You can’t make chocolate pancakes healthy by slapping the Paleo label on them and you can’t make fraudulent research valid by pointing out that it’s peer reviewed. As Russell Berger covered, scientific journals have an acknowledged ethical responsibility to publish valid information and correct errors. The International Journal of Exercise Science, and its editors Lyons and Navalta, failed on both counts.

12 comments

  1. Hmm, interesting read! I’m not a paleo, but this still annoys me. People talk shit every day but unfortunately when it’s in ‘print’ many more believe it, compounded by terms like ‘scientific research’ Grrrh!

  2. lloydrshaw

    This is no different than them using completely fraudulent specifications on the Power Plate studies they published.

    http://digitalcommons.wku.edu/cgi/viewcontent.cgi?article=1170&context=ijes

    ” The PP provided a vertical vibration with a frequency between 30-50 Hz and an excursion of 2-5 mm. ”

    Those engineering specifications have been shown to be fake on every single independent test over the last 10 years. Fake with no-one even on the machine to dampen the vibrations.With numerous academics reporting issues of validity with results.

    By 2009 the fake specs issue was well known to every academic in the field. So this was no simple mistake.

    But the International Journal of Exercise Science just keeps accepting papers from academics using dodgy equipment. The trickle down effect of turning a blind eye, on ethics and science is profound. With the continued citation of studies using fake specs being allowed by the ” peer review process ” to be used in new studies.

    I suppose the “inherent limitation” in this study was at the time Power Plate were doing seminars and preaching ONLY their product had these special Fqs and Amplitudes. And were paying everyone NOT to test the machine.

    Note : And this was not only to athletes. But large sections of the population with muscle wasting illnesses.

    These guys in my opinion could not lie in bed straight. Some things never change. The dodgy academics will still take the grants from the dodgy companies. And the dodgy publication will continue to take a fee to publish it while looking the other way.

  3. This is not unique to this study, this journal, or this field of study. I have a master’s and have contributed to articles submitted to peer-review journals as well as peer-reviewing myself (that line “bullied by those who know nothing about research” really, really irked me). Some journals are known for integrity and rigorous review while other journals are known for filling an issue. I would recommend contacting the IRB. All you can do is continue to log complaints unless you’d like to find a medical expert, qualified nutritionist, and collaborate on a real, solid study of this. It is unlikely their process will change as a result of your actions, but your actions could help influence a larger entity to enact change.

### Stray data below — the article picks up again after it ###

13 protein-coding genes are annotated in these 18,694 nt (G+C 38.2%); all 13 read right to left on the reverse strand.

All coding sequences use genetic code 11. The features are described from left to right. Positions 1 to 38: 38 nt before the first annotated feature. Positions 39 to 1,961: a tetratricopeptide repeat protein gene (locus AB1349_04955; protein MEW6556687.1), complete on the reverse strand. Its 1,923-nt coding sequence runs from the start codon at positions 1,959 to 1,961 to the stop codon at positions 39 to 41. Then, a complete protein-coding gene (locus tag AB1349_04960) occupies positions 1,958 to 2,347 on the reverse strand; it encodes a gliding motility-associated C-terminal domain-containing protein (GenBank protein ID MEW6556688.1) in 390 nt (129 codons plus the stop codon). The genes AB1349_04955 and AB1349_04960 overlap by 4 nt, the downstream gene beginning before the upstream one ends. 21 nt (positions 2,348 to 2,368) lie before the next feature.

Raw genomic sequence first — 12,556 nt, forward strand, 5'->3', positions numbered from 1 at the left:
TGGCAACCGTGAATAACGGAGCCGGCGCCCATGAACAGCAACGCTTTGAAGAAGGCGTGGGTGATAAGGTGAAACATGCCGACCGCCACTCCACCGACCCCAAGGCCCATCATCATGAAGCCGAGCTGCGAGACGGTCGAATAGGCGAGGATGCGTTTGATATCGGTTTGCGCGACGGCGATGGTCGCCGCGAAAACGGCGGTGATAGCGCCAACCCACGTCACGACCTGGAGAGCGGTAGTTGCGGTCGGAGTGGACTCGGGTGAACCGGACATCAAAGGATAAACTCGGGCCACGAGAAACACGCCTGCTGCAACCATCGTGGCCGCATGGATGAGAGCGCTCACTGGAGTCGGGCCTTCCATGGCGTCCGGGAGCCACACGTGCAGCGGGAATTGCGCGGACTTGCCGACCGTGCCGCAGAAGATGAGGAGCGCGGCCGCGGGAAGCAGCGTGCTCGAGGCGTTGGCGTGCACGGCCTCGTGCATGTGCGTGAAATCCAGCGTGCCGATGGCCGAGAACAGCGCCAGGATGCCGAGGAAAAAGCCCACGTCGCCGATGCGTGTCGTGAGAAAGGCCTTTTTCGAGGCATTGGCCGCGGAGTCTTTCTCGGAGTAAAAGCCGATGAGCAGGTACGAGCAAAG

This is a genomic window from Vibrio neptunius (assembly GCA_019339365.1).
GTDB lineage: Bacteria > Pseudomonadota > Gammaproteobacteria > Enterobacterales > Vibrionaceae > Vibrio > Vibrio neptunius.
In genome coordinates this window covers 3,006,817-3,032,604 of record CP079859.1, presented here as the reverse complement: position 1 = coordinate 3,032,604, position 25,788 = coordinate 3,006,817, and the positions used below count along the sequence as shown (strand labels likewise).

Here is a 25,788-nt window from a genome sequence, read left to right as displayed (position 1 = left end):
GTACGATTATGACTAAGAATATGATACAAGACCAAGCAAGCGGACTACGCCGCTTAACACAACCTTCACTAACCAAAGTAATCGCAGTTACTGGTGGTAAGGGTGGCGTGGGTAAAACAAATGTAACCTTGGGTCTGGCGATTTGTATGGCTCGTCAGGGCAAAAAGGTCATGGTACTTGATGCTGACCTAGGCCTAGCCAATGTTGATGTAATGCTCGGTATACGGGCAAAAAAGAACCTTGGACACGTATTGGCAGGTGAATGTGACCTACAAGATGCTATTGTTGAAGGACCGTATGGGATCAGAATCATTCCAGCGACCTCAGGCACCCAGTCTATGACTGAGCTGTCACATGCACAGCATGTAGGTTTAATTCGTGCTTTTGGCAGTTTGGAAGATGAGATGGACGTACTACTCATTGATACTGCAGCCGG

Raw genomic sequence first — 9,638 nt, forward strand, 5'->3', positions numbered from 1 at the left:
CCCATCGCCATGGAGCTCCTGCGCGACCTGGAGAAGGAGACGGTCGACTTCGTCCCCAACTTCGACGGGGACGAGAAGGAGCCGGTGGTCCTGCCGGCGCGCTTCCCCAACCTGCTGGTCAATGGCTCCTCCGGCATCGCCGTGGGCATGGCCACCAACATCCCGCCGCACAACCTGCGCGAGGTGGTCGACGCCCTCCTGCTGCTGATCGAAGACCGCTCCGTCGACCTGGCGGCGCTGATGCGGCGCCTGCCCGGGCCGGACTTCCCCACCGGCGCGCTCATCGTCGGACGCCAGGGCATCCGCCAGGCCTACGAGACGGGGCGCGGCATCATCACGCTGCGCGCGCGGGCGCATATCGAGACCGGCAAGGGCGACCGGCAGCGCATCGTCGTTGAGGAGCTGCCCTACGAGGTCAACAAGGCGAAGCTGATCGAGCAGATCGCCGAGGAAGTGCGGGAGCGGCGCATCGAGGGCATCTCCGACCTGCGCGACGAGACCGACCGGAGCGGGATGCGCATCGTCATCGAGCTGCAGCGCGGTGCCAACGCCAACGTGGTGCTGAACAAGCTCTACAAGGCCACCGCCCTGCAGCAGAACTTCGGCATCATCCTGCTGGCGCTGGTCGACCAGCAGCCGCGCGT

4. I do not understand how someone can claim fraud with this study… The limitations listed and terrible study design are clearly spelled out. The article says this was not well controlled, people did not keep good logs and there was no placebo group. Any person reading this study would see its conclusions should be taken with a grain of salt.
    When is CrossFit HQ going to fund a university study? Isn’t that what is supposed to happen in academics when there are differing viewpoints?

    • Russ Greene

      The problem with the study is that the study says the subjects followed a strict Paleo diet, when in fact they did not and were not even told to.

      No amount of caveats about controls and logging, and placebos, corrects the researchers’ fraudulent claim.

    • Russ Greene

      One more thing. CrossFit recently funded an international conference on exercise-associated hyponatremia. CrossFit already does support science.

    • I would agree…I’m not sure this study can be called out as fraud. It was clearly poorly conducted (the “large” 44 person sample size, as well as the lack of placebo and controlled adherence to the diet should all raise question to the reader’s mind); however, all of these faults where clearly written in the study! I will say, there seems to be a bit of bias from the study authors (in the discussion, it is mentioned that dairy is excluded from the Paleo diet even though dairy is an excellent source of calcium and people who exclude dairy may have a difficult time meeting calcium requirements without dairy, which is simply not true). In any case, it seems to me that Crossfit is upset that there is a study out which is clearly tied to the Crossfit lifestyle and also yields negative health implications. I can definitely see why this is bad for them and they would like it to be deemed fraudulent, but it seems that people who are educated in the true principles of the Paleo diet and healthful eating in general would be able to spot all the holes in the study and stand behind the Crossfit and Paleo lifestyle regardless.

  5. I enjoyed reading about this.
    No study is perfect but this one had a very poor study design. I wonder if it had been rejected from a higher quality journal? Unfortunately there has been an explosion in “peer-reviewed” journals and many of them are not very good. It would be really interesting to redo this study with a better design and stronger internal validity. I also think that it would be beneficial to train PhD students to be good reviewers (and teachers) as part of their training because the quality of reviewers varies a lot.

  6. lloydrshaw

    I would say Fraud is the ONLY term to use for this reason.

    People got paid to do the study. Academics who claim to be “experts” in the field took money. Then another bunch of “experts” just happened to overlook the obvious in the peer review process.